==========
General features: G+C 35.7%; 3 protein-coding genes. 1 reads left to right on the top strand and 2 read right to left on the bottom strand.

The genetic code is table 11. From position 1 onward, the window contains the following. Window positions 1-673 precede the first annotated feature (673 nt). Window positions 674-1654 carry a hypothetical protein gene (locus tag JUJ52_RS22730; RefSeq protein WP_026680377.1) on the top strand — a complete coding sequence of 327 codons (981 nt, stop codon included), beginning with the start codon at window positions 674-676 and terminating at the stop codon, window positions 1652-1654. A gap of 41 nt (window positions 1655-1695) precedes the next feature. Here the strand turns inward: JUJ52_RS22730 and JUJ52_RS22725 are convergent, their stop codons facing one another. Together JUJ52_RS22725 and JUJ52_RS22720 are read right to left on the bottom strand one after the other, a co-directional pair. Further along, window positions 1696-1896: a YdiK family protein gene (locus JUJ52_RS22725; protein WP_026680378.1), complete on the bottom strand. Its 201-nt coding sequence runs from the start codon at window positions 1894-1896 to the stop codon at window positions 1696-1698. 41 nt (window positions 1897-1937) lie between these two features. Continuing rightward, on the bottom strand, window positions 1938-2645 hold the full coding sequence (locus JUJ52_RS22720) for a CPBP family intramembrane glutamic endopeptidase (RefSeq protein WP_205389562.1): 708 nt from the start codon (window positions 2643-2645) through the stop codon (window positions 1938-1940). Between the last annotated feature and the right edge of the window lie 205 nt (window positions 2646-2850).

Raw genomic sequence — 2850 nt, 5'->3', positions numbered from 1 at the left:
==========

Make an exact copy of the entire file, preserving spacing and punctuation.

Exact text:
General features: G+C 35.7%; 3 protein-coding genes. 1 reads left to right on the top strand and 2 read right to left on the bottom strand.

The genetic code is table 11. From position 1 onward, the window contains the following. Window positions 1-673 precede the first annotated feature (673 nt). Window positions 674-1654 carry a hypothetical protein gene (locus tag JUJ52_RS22730; RefSeq protein WP_026680377.1) on the top strand — a complete coding sequence of 327 codons (981 nt, stop codon included), beginning with the start codon at window positions 674-676 and terminating at the stop codon, window positions 1652-1654. A gap of 41 nt (window positions 1655-1695) precedes the next feature. Here the strand turns inward: JUJ52_RS22730 and JUJ52_RS22725 are convergent, their stop codons facing one another. Together JUJ52_RS22725 and JUJ52_RS22720 are read right to left on the bottom strand one after the other, a co-directional pair. Further along, window positions 1696-1896: a YdiK family protein gene (locus JUJ52_RS22725; protein WP_026680378.1), complete on the bottom strand. Its 201-nt coding sequence runs from the start codon at window positions 1894-1896 to the stop codon at window positions 1696-1698. 41 nt (window positions 1897-1937) lie between these two features. Continuing rightward, on the bottom strand, window positions 1938-2645 hold the full coding sequence (locus JUJ52_RS22720) for a CPBP family intramembrane glutamic endopeptidase (RefSeq protein WP_205389562.1): 708 nt from the start codon (window positions 2643-2645) through the stop codon (window positions 1938-1940). Between the last annotated feature and the right edge of the window lie 205 nt (window positions 2646-2850).

Raw genomic sequence — 2850 nt, 5'->3', positions numbered from 1 at the left: